Slope of Hope Blog Posts
Slope initially began as a blog, so this is where most of the website’s content resides. Here we have tens of thousands of posts dating back over a decade. These are listed in reverse chronological order. Click on any category icon below to see posts tagged with that particular subject, or click on a word in the category cloud on the right side of the screen for more specific choices.
Some are born great, some achieve greatness, and some have greatness thrust upon them.
I'm a Shakespeare buff so you'll to put up with the odd quote. This one is from Malvolio in Twelfth Night and the relevance today is that the same sort of gradation could be applied to trendlines, which might then go:
Some trendlines are clear early, some become clear later, and some arrive so late that you've stopped looking for them
In this case the low yesterday on SPY and SPX was at rising support from the December 19th low. I've been complaining for weeks that the there was no decent support trendline from there, and I wasn't even looking for it yesterday. Nonetheless, it is now established and it is now therefore also clear that we are looking at a rising wedge from that Dec 19th low. We might yet see a new high within that rising wedge, but it should be marginal. Wedge resistance is under 1330 SPX and I'd be extremely surprised to see the wedge break up with confidence here. Here's the updated setup on the SPX 30min chart with the wave count:
I came across a great article on the one bad trade syndrome. Several months ago, Slopers were privy to a real-life blow-up in which a trader essentially risked all of his trading capital on essentially one trade(disregarded the importance of position-sizing). I want to make sure that I never make the same mistake. Currently, my positions are teetering on max pain (stop-loss). My outlook remains with the pullback scenario that I have mentioned repeatedly the past few weeks – short-term bearish.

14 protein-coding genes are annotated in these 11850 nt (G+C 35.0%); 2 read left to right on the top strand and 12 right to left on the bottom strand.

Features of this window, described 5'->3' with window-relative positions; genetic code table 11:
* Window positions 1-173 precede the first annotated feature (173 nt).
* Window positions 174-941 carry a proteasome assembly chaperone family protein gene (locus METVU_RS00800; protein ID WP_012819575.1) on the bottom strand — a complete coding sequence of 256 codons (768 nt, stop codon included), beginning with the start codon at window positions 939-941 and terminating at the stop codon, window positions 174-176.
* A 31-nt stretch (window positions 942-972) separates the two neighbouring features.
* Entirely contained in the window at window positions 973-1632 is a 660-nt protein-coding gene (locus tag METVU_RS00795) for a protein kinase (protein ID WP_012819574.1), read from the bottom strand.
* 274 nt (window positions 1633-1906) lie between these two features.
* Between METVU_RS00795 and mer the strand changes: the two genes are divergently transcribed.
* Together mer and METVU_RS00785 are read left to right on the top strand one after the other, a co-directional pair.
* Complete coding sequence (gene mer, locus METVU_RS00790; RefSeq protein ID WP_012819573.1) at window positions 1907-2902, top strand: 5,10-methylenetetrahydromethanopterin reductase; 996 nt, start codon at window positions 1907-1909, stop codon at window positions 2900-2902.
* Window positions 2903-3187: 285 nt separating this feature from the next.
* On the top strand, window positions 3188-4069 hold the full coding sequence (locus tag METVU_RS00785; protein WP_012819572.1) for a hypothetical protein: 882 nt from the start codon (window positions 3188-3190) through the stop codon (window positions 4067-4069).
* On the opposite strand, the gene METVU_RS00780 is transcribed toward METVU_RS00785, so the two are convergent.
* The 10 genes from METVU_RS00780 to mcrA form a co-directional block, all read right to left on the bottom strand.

Check out the article - All it Takes is One Bad Trade
Don’t Be a Hero When Trading Options
Options trading seems to create a “get rick quick mentality” that attracts the “speculative gamblers” out there. To me this approach seems short-sighted, unless that is your goal and you are willing to take the risk. I prefer to take the “long-term” approach that attempts to beat the market over an extended period of time. Admittingly, I “go for the gold” sometimes and place a highly speculative trade. But those are few and far between and I would never allocate a large portion of my portfolio to a trade like this. It is just too risky for my blood after what I have experienced as a trader. Take the loss and move on. Think in terms of probablities. Use a scientific approach. Losses are a cost of doing business. It is how your account compares to the benchmarks after a long-period of time that defines your success. Any Joe options trader can make a bundle on a trade. It is how Joe performs over the long-term that defines his success.
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